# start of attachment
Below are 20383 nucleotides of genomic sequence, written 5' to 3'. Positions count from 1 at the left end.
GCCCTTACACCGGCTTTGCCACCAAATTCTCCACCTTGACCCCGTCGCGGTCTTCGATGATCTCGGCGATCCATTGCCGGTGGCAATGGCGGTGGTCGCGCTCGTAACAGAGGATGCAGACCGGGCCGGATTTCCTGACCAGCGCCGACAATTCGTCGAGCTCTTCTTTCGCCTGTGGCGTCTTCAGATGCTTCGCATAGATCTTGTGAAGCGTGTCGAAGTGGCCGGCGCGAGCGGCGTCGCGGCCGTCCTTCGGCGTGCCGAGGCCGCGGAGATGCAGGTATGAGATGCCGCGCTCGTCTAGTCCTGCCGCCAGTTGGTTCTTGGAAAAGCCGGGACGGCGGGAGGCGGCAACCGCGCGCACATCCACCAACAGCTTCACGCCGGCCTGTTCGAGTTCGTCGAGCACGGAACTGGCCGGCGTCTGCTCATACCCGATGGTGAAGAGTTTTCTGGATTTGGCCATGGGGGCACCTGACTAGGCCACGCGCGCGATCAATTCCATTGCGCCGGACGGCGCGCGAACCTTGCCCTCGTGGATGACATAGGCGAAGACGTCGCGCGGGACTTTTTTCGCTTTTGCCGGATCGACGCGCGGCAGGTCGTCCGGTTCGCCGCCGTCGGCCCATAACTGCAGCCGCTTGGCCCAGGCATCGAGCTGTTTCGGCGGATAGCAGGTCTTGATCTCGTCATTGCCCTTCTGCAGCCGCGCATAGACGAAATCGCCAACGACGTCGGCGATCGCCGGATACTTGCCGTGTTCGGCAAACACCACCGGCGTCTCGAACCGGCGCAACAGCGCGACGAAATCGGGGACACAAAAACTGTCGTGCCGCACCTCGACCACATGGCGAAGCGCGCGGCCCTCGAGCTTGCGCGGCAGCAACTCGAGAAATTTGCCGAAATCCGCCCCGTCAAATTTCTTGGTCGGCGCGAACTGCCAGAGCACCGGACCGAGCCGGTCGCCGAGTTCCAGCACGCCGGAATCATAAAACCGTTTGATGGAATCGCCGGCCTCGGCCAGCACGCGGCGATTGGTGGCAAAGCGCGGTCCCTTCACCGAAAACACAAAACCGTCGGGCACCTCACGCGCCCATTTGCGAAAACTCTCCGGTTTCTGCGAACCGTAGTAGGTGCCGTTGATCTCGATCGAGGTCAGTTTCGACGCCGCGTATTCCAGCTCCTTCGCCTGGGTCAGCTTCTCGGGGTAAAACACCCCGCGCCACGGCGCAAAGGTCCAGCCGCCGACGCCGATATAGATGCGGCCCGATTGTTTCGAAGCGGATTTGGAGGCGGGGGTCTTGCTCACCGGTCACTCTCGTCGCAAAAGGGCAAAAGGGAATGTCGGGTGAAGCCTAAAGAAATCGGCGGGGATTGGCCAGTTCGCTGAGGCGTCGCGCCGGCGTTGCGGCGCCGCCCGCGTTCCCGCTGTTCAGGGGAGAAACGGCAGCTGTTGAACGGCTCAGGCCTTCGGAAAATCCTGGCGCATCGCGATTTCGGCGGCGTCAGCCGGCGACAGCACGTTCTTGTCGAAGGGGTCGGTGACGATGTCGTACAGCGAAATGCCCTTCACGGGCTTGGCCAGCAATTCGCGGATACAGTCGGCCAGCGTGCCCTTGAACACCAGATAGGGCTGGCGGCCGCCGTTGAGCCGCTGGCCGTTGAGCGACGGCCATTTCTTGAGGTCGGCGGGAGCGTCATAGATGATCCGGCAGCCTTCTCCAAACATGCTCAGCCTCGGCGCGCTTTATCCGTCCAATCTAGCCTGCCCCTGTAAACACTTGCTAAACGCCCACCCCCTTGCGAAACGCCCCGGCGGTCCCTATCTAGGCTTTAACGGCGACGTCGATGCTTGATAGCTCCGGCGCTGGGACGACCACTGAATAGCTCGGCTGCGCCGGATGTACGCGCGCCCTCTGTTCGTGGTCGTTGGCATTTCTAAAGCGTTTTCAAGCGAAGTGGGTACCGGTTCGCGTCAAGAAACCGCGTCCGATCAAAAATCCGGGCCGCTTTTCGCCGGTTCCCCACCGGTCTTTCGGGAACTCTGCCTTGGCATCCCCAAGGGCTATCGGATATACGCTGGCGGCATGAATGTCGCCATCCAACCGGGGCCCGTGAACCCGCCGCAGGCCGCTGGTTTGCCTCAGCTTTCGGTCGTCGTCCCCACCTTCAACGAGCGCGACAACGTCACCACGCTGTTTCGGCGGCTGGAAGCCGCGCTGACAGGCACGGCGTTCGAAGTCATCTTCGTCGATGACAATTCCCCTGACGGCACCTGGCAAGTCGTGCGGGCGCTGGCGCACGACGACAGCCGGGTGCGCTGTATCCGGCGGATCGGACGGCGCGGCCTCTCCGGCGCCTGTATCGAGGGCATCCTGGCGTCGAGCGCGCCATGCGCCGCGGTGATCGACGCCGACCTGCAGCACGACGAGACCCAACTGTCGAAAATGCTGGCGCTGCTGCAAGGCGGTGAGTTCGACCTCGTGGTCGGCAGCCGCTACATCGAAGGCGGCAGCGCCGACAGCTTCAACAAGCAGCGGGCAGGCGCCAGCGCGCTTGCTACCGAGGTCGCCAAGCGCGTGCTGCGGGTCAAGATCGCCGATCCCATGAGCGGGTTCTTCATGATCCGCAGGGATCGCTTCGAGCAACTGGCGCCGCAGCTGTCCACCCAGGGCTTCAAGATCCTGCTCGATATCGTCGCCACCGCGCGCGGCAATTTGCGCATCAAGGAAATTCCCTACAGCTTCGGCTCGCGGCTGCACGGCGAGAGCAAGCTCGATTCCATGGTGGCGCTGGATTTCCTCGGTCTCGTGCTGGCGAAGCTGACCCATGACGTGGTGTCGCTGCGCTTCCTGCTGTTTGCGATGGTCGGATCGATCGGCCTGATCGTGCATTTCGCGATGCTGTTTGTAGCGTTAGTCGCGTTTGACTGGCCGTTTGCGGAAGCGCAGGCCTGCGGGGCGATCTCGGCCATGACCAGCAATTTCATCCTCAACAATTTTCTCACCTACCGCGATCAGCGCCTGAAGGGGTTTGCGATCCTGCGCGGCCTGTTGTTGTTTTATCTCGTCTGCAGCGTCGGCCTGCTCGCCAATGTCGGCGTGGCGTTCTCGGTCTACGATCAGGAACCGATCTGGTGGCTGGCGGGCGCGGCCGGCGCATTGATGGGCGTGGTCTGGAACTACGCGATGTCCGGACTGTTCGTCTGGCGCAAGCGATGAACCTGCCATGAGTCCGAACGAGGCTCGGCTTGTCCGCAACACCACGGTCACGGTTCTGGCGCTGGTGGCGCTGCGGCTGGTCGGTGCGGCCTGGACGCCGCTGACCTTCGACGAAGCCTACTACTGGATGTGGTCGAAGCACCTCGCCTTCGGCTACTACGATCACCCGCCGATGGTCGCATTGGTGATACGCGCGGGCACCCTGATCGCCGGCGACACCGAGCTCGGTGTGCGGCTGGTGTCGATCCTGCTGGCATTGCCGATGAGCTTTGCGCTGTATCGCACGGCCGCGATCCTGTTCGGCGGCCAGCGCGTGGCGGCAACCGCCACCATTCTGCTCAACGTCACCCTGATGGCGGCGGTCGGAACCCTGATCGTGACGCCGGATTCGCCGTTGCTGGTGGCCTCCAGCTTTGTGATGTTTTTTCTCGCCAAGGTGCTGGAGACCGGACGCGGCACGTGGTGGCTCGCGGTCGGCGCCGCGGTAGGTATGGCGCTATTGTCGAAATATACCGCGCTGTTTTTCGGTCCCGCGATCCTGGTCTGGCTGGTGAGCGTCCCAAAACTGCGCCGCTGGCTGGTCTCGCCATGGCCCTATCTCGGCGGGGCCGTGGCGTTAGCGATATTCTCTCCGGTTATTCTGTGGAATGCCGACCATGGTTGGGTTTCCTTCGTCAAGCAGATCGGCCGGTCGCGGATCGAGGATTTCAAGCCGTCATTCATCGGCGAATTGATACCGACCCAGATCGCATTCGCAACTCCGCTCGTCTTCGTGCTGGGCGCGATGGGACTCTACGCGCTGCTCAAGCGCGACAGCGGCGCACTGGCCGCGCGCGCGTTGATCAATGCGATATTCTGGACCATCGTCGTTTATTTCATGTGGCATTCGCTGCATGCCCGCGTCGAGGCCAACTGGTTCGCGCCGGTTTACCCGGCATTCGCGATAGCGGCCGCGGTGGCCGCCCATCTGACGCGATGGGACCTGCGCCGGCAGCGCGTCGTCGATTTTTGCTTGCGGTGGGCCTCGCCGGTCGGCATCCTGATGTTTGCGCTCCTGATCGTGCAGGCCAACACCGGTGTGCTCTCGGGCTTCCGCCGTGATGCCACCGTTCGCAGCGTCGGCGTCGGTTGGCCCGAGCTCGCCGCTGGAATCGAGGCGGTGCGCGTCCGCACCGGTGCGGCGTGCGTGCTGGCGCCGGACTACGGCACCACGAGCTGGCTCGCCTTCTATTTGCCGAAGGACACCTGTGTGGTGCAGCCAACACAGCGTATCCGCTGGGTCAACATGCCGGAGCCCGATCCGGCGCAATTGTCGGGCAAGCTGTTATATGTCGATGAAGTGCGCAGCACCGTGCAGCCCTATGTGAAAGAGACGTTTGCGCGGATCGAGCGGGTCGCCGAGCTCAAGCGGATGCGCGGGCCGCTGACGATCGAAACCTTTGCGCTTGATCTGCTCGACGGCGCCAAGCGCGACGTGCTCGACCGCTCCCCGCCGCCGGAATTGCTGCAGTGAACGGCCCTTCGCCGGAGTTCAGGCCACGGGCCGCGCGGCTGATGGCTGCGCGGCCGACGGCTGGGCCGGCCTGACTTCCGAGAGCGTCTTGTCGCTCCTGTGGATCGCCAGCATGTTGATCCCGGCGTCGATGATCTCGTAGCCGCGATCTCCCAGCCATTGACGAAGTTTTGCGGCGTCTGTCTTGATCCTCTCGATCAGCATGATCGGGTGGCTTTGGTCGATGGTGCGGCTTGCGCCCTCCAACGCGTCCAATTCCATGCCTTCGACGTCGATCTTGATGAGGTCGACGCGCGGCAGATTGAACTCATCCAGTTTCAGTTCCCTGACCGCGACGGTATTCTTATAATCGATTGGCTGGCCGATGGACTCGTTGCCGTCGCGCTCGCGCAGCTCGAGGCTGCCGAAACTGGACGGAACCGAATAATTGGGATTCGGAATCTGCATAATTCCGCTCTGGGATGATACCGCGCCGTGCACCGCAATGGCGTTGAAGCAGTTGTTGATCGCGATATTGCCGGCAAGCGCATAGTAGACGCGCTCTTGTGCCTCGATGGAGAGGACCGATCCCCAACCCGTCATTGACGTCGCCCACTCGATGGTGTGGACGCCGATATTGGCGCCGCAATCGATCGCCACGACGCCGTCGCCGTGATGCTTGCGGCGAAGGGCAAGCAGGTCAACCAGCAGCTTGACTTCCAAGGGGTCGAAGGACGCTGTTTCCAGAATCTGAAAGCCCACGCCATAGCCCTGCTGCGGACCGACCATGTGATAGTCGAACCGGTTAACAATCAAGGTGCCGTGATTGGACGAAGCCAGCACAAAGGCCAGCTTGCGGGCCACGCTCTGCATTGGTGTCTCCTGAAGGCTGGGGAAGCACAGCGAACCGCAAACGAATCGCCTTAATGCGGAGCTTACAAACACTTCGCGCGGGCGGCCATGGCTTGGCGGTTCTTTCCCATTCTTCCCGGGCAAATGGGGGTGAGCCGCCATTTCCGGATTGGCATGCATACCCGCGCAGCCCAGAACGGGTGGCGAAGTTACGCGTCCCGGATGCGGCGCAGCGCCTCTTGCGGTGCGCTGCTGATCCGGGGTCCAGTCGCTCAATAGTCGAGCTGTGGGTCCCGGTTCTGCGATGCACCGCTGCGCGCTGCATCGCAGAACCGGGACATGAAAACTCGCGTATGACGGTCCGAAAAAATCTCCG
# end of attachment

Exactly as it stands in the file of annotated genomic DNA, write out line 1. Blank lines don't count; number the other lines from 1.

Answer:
Below are 20383 nucleotides of genomic sequence, written 5' to 3'. Positions count from 1 at the left end.